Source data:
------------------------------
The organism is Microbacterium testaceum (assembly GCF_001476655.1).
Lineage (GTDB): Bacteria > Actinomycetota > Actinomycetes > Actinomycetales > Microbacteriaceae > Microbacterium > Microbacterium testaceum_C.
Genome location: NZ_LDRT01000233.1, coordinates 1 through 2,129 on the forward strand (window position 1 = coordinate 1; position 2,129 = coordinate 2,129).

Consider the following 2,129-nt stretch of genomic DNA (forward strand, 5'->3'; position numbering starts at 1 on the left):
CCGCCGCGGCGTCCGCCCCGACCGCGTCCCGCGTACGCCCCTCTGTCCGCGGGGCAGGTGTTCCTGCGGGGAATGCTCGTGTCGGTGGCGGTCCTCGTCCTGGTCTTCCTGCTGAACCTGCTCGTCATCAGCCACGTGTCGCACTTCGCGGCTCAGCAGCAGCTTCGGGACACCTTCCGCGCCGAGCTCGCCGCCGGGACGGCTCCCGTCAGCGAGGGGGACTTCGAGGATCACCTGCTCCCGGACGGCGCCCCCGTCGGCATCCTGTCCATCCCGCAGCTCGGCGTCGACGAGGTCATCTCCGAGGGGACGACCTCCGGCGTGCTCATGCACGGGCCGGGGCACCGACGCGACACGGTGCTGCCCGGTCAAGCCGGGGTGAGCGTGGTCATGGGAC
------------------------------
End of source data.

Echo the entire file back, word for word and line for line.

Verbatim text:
The organism is Microbacterium testaceum (assembly GCF_001476655.1).
Lineage (GTDB): Bacteria > Actinomycetota > Actinomycetes > Actinomycetales > Microbacteriaceae > Microbacterium > Microbacterium testaceum_C.
Genome location: NZ_LDRT01000233.1, coordinates 1 through 2,129 on the forward strand (window position 1 = coordinate 1; position 2,129 = coordinate 2,129).

Consider the following 2,129-nt stretch of genomic DNA (forward strand, 5'->3'; position numbering starts at 1 on the left):
CCGCCGCGGCGTCCGCCCCGACCGCGTCCCGCGTACGCCCCTCTGTCCGCGGGGCAGGTGTTCCTGCGGGGAATGCTCGTGTCGGTGGCGGTCCTCGTCCTGGTCTTCCTGCTGAACCTGCTCGTCATCAGCCACGTGTCGCACTTCGCGGCTCAGCAGCAGCTTCGGGACACCTTCCGCGCCGAGCTCGCCGCCGGGACGGCTCCCGTCAGCGAGGGGGACTTCGAGGATCACCTGCTCCCGGACGGCGCCCCCGTCGGCATCCTGTCCATCCCGCAGCTCGGCGTCGACGAGGTCATCTCCGAGGGGACGACCTCCGGCGTGCTCATGCACGGGCCGGGGCACCGACGCGACACGGTGCTGCCCGGTCAAGCCGGGGTGAGCGTGGTCATGGGAC